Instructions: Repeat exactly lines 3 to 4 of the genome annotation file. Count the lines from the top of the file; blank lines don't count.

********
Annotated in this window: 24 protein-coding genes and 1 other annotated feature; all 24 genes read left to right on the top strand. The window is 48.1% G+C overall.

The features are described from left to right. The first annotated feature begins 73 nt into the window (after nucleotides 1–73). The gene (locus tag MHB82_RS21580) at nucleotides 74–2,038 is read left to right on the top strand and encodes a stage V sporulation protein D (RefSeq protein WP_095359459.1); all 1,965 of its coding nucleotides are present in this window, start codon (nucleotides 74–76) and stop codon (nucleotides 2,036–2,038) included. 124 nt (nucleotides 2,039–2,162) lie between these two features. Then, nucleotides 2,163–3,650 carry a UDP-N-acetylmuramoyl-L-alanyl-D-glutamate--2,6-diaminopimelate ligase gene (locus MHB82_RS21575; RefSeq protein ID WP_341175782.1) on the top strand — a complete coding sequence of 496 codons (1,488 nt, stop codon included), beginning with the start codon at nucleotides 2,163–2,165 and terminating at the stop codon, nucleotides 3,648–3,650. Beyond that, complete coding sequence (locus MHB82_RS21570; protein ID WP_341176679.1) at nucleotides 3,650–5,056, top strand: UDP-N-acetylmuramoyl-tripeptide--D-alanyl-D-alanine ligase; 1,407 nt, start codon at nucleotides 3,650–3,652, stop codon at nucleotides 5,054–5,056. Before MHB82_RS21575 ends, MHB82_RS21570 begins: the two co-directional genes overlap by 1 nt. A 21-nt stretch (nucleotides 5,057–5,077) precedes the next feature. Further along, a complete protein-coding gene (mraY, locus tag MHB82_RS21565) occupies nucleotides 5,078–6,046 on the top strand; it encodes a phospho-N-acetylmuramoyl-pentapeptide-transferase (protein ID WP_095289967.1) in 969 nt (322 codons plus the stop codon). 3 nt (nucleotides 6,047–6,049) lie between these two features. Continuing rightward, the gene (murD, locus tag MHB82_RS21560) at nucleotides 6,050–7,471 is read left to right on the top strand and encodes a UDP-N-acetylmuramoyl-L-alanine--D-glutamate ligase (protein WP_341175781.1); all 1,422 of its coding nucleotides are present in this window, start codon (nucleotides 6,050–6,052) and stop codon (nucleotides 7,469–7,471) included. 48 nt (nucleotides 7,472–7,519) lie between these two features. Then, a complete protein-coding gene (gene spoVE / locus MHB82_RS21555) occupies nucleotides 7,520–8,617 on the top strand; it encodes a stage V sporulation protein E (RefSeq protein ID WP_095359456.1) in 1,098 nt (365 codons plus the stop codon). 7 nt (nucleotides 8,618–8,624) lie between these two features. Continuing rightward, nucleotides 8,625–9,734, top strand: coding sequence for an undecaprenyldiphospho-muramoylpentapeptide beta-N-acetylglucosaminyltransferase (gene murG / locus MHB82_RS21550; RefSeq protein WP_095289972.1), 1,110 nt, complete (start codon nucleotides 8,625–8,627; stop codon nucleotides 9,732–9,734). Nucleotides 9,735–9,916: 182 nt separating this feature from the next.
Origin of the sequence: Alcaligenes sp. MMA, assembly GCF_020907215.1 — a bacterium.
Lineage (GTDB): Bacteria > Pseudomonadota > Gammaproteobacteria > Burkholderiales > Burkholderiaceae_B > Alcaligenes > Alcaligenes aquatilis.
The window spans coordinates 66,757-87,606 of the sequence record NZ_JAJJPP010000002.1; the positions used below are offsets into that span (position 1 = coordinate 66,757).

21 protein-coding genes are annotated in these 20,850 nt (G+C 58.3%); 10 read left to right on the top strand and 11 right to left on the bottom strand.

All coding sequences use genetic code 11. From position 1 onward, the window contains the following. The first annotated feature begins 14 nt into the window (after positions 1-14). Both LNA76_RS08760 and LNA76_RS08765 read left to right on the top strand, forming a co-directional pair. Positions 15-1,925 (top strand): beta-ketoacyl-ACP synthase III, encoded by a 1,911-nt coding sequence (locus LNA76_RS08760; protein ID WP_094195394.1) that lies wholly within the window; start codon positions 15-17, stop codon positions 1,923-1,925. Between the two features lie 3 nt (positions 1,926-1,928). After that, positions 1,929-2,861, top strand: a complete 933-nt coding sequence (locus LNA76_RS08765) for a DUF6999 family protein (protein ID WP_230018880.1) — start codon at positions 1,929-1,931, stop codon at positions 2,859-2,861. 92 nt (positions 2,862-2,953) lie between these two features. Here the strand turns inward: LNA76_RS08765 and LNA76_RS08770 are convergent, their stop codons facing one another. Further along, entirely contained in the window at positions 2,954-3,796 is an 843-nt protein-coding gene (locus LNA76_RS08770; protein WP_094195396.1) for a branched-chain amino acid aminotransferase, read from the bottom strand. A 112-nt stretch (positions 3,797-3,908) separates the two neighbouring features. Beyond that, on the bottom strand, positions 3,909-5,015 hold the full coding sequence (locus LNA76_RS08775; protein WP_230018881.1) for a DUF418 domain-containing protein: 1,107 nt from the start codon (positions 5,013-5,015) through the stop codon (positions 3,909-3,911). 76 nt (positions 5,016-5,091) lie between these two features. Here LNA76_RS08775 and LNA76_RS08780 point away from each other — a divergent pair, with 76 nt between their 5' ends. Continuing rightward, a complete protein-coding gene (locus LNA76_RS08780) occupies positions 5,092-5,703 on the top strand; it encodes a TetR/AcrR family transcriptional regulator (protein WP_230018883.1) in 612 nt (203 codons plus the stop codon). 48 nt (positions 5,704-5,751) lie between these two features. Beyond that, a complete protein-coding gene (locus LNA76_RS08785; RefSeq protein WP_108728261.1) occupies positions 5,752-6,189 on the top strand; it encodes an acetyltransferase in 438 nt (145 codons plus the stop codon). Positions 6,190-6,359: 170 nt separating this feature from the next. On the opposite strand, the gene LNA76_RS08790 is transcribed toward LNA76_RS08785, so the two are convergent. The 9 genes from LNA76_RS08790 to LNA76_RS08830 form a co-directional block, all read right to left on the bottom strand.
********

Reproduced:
Origin of the sequence: Alcaligenes sp. MMA, assembly GCF_020907215.1 — a bacterium.
Lineage (GTDB): Bacteria > Pseudomonadota > Gammaproteobacteria > Burkholderiales > Burkholderiaceae_B > Alcaligenes > Alcaligenes aquatilis.